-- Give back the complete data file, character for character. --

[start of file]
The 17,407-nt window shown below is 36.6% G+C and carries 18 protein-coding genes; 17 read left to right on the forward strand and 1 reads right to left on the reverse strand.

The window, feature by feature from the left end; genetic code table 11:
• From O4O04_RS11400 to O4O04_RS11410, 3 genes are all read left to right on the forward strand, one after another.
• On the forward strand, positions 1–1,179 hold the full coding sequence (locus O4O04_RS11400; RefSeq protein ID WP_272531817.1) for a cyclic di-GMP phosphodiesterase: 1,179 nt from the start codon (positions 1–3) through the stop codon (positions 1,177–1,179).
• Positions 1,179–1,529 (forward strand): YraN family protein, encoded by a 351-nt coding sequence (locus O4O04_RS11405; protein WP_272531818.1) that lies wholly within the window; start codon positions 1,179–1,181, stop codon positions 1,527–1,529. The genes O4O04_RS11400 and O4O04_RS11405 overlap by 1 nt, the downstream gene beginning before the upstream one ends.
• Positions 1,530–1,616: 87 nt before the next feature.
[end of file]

The 17,407-nt window shown below is 36.6% G+C and carries 18 protein-coding genes; 17 read left to right on the forward strand and 1 reads right to left on the reverse strand.

The window, feature by feature from the left end; genetic code table 11:
• From O4O04_RS11400 to O4O04_RS11410, 3 genes are all read left to right on the forward strand, one after another.
• On the forward strand, positions 1–1,179 hold the full coding sequence (locus O4O04_RS11400; RefSeq protein ID WP_272531817.1) for a cyclic di-GMP phosphodiesterase: 1,179 nt from the start codon (positions 1–3) through the stop codon (positions 1,177–1,179).
• Positions 1,179–1,529 (forward strand): YraN family protein, encoded by a 351-nt coding sequence (locus O4O04_RS11405; protein WP_272531818.1) that lies wholly within the window; start codon positions 1,179–1,181, stop codon positions 1,527–1,529. The genes O4O04_RS11400 and O4O04_RS11405 overlap by 1 nt, the downstream gene beginning before the upstream one ends.
• Positions 1,530–1,616: 87 nt before the next feature.